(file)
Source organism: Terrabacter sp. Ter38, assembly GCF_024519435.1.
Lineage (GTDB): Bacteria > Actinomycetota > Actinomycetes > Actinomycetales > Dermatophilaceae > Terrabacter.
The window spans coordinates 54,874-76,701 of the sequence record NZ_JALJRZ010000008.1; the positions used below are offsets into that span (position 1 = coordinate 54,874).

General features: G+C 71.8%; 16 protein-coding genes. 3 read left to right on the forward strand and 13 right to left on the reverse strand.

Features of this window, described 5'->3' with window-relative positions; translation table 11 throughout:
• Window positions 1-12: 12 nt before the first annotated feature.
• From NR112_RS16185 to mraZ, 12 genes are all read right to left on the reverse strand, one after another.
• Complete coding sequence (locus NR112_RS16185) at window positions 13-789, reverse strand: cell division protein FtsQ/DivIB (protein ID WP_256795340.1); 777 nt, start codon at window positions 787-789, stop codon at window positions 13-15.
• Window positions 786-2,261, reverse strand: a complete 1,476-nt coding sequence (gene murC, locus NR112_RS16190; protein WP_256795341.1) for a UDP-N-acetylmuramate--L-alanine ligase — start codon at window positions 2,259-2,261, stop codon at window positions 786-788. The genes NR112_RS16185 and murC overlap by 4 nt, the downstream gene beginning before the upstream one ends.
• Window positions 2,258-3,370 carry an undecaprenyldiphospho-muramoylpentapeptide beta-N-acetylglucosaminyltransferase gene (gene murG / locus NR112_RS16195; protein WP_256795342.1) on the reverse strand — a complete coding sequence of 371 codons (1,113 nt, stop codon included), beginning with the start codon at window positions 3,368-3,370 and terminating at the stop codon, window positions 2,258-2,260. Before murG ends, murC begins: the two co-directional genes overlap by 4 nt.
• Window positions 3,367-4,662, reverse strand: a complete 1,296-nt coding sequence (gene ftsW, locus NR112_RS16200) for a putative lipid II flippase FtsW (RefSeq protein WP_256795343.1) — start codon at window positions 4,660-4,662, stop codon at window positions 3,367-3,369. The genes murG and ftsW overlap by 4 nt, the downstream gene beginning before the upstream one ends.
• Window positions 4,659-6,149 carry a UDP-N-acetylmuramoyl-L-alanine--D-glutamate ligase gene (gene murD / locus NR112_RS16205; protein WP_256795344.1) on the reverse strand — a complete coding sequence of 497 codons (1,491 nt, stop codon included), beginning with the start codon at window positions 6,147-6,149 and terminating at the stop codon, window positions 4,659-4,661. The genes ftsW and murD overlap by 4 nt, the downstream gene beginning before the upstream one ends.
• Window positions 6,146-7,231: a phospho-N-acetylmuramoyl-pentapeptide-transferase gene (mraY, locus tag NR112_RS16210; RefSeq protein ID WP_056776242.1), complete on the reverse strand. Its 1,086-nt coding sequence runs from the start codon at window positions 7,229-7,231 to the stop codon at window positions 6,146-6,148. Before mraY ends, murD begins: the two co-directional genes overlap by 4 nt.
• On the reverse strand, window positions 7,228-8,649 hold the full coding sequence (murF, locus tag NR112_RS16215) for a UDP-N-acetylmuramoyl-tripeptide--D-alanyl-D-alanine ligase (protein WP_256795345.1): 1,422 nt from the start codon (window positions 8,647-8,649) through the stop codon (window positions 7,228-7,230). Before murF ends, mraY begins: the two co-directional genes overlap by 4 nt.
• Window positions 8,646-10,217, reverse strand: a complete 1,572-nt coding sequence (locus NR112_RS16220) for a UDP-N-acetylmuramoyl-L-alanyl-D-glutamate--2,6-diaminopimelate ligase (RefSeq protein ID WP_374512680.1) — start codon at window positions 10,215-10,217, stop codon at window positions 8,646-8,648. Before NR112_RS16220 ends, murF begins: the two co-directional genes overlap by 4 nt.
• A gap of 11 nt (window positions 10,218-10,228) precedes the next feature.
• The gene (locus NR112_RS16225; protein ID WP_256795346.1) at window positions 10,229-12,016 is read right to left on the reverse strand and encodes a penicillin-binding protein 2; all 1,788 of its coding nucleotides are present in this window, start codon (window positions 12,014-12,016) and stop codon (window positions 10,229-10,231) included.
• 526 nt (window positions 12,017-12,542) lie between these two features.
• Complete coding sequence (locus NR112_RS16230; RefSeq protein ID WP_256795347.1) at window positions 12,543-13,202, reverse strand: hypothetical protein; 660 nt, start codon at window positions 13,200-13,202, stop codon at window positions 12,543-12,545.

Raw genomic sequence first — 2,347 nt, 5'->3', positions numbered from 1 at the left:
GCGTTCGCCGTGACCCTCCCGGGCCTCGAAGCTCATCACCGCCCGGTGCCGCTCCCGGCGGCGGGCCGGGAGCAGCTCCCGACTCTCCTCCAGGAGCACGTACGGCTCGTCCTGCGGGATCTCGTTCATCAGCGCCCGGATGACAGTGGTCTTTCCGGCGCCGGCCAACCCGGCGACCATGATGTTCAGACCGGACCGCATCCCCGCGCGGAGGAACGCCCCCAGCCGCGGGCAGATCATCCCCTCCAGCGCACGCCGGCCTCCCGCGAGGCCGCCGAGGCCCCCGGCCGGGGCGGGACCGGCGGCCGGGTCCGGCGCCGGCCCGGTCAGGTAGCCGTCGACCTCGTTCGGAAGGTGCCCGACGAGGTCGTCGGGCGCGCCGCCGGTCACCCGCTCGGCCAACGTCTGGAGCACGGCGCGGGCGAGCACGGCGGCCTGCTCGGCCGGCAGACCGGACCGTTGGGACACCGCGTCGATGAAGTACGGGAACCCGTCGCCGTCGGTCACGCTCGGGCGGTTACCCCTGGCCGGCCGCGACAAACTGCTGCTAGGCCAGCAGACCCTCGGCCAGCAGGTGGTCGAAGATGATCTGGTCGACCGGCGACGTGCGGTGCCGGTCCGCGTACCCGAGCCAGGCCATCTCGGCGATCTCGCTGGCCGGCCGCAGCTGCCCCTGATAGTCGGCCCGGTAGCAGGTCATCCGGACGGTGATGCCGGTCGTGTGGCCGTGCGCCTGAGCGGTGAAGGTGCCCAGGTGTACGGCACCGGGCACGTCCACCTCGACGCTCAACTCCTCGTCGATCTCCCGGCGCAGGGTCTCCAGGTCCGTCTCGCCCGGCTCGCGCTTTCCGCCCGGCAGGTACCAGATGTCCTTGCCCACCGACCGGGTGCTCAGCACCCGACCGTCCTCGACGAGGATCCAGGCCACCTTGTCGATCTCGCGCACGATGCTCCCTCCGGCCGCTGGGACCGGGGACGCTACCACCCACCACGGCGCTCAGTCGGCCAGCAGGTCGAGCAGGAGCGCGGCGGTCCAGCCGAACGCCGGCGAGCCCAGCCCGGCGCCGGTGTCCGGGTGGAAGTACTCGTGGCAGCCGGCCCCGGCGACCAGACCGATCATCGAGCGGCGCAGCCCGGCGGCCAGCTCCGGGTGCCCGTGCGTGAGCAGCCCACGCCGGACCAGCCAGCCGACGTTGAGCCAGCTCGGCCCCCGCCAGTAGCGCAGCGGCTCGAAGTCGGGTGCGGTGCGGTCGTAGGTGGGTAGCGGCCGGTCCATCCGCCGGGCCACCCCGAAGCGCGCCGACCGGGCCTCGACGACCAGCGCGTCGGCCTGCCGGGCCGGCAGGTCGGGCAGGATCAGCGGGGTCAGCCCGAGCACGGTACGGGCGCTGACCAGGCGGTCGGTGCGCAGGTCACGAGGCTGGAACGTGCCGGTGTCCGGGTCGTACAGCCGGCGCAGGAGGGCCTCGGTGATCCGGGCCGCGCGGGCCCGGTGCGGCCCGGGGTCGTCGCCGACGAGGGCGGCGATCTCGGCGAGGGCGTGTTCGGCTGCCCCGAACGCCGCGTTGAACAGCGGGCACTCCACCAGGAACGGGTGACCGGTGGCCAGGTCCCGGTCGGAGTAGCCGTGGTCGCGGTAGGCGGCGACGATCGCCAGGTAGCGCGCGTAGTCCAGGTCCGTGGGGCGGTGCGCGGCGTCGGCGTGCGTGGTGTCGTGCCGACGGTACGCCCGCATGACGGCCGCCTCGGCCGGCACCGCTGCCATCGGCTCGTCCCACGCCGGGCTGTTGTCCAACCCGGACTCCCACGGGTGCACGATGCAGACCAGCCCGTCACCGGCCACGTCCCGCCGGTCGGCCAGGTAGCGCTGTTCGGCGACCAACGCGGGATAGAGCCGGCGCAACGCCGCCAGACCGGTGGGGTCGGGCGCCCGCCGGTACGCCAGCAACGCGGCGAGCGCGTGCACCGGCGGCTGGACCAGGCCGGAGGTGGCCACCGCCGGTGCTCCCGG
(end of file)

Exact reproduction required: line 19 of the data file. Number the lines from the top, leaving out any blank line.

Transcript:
• Complete coding sequence (locus NR112_RS16230; RefSeq protein ID WP_256795347.1) at window positions 12,543-13,202, reverse strand: hypothetical protein; 660 nt, start codon at window positions 13,200-13,202, stop codon at window positions 12,543-12,545.